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Midlands Review - The Music Box

By midlandsmovies, Apr 2 2019 05:33PM



Midlands Review - The Music Box


2018


Directed by Hendrik Harms


The predominant feeling that I was left with after viewing of The Music Box was unfortunately one of sad disappointment. The undeniably well executed moments of the film only add to the frustration of what this film could’ve been, as there are too many falters to mar what had the potential to be a fantastic horror short.


Most features of The Music Box have lots of potential; the majority of scenes are effectively lit and composed, however there is a lack of attention to detail in the framing of scenes and the steadiness of the camera is often jarring. Making improvements to these somewhat basic problems would allow the audience to fully appreciate not only the cinematography of the film, but would allow the audience to become fully immersed in the narrative.


Although The Music Box has some shortcomings, the compelling performance given by lead Penny Ashmore is reason enough alone to watch the film. Ashmore carries the film through her role as Marcy, a musically gifted young woman who must struggle to survive a night of psychological torment at the hands of a mysterious music box.


Occasionally Ashmore’s performance is somewhat stifled by some poor dialogue, which is starkly contrasted by her performance in silent moments of the film – her incredibly hypnotic portrayal of emotion slowly builds with the tension of the film, eventually reaching a beautifully painful climax.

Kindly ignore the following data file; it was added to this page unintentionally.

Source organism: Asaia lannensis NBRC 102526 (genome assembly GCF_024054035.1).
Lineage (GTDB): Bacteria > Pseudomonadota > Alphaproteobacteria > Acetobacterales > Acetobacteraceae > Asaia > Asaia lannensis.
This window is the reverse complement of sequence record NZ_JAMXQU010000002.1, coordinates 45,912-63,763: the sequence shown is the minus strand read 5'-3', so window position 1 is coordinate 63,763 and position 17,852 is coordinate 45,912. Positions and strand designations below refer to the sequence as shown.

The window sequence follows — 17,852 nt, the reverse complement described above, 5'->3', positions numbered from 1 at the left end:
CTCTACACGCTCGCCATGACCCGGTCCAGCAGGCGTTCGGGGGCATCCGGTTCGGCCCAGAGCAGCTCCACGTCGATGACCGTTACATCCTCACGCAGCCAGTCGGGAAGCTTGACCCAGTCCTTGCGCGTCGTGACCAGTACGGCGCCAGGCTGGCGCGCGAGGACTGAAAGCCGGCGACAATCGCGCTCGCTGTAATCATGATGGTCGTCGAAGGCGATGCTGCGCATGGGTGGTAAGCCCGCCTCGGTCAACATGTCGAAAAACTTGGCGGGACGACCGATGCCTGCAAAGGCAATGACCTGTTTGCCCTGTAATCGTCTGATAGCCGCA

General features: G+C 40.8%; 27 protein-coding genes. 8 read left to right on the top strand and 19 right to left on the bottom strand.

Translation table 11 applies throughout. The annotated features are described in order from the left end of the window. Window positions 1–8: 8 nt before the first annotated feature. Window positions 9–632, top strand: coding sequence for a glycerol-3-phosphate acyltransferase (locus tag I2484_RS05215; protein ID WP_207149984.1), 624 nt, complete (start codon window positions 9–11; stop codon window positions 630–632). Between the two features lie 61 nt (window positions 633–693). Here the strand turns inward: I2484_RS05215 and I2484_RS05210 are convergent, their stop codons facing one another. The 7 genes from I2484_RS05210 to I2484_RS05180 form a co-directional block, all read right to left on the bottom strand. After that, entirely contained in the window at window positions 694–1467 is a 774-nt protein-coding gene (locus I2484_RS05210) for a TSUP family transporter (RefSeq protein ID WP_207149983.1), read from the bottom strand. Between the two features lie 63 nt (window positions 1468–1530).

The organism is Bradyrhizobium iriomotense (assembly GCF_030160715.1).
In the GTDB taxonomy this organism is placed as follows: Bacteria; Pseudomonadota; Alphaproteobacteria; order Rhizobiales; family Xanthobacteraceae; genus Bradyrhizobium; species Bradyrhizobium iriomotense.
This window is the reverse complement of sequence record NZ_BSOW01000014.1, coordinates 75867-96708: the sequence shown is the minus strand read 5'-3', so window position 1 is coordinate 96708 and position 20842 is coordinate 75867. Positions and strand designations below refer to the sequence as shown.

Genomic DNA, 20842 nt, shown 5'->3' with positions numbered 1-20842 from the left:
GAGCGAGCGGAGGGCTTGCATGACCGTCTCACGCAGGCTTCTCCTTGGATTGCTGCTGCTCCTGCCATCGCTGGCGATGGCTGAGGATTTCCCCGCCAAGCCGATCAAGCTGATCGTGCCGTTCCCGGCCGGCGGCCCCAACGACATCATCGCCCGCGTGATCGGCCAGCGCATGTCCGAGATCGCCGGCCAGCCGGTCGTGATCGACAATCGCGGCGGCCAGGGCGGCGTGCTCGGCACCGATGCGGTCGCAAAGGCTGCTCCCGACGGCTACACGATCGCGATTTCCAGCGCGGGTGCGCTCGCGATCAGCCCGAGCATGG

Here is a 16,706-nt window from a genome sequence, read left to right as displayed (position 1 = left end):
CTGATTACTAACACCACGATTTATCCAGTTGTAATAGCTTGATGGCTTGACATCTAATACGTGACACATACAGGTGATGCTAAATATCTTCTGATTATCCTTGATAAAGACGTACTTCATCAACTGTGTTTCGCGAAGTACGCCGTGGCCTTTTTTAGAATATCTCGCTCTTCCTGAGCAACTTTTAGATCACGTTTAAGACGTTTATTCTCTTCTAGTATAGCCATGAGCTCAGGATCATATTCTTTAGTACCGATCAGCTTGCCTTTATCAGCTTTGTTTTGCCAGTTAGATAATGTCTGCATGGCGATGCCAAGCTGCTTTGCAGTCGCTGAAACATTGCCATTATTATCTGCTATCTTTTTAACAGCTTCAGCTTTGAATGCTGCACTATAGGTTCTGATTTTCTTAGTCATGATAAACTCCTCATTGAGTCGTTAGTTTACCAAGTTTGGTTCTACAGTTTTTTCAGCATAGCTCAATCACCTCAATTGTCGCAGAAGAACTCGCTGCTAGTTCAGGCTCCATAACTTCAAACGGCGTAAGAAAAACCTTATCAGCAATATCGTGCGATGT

Despite the aforementioned sparse dialogue, this is by and large the worst feature of the film. The few dialogue-driven scenes are overflowing with uncomfortable character interactions and horror monologues, predominantly delivered by the slightly wooden Hendrik Harms (Jeremy).


Jeremy’s character simultaneously overloads the audience with heavy-handed exposition with little-to-no information; each scene in which he’s featured drags and unfortunately pulls the viewer out of narrative flow and deflates the tension that is so painstakingly built throughout.


This being said, the plot of the film is beautifully written – there is a painstaking amount of attention to detail given to subtle foreshadowing, which I find can only be fully appreciated after a second viewing.


This use of foreshadowing not only leaves interesting breadcrumbs for viewers to follow throughout, but also ties into the themes of time and perception, giving the plot a cohesion that is lost on most other aspects of the film. Unfortunately, the precision focused on the thematic and narrative elements of The Music Box may be the reason the dialogue is poor, as could have been deemed unimportant in comparison and therefore was neglected.


Perhaps some of The Music Box’s shortcomings are symptomatic of an over-arching issue: the over-involvement and, by extension, over-reaching of Hendrik Harms. Harms is credited as the writer, producer, director and co-star of the short; by tasking himself with such a large number of crucial production roles instead of finding others to fill them, Harms maybe was likely unable to apply the amount of focus that each of these roles require and therefore allowed the film to fall short.


However, I would recommend watching The Music Box because the highlights of the film are incredibly enjoyable and deserve attention, but also as a warning of the detrimental effects of involving yourself in too many aspects of the filmmaking process.


Beth Hawkes



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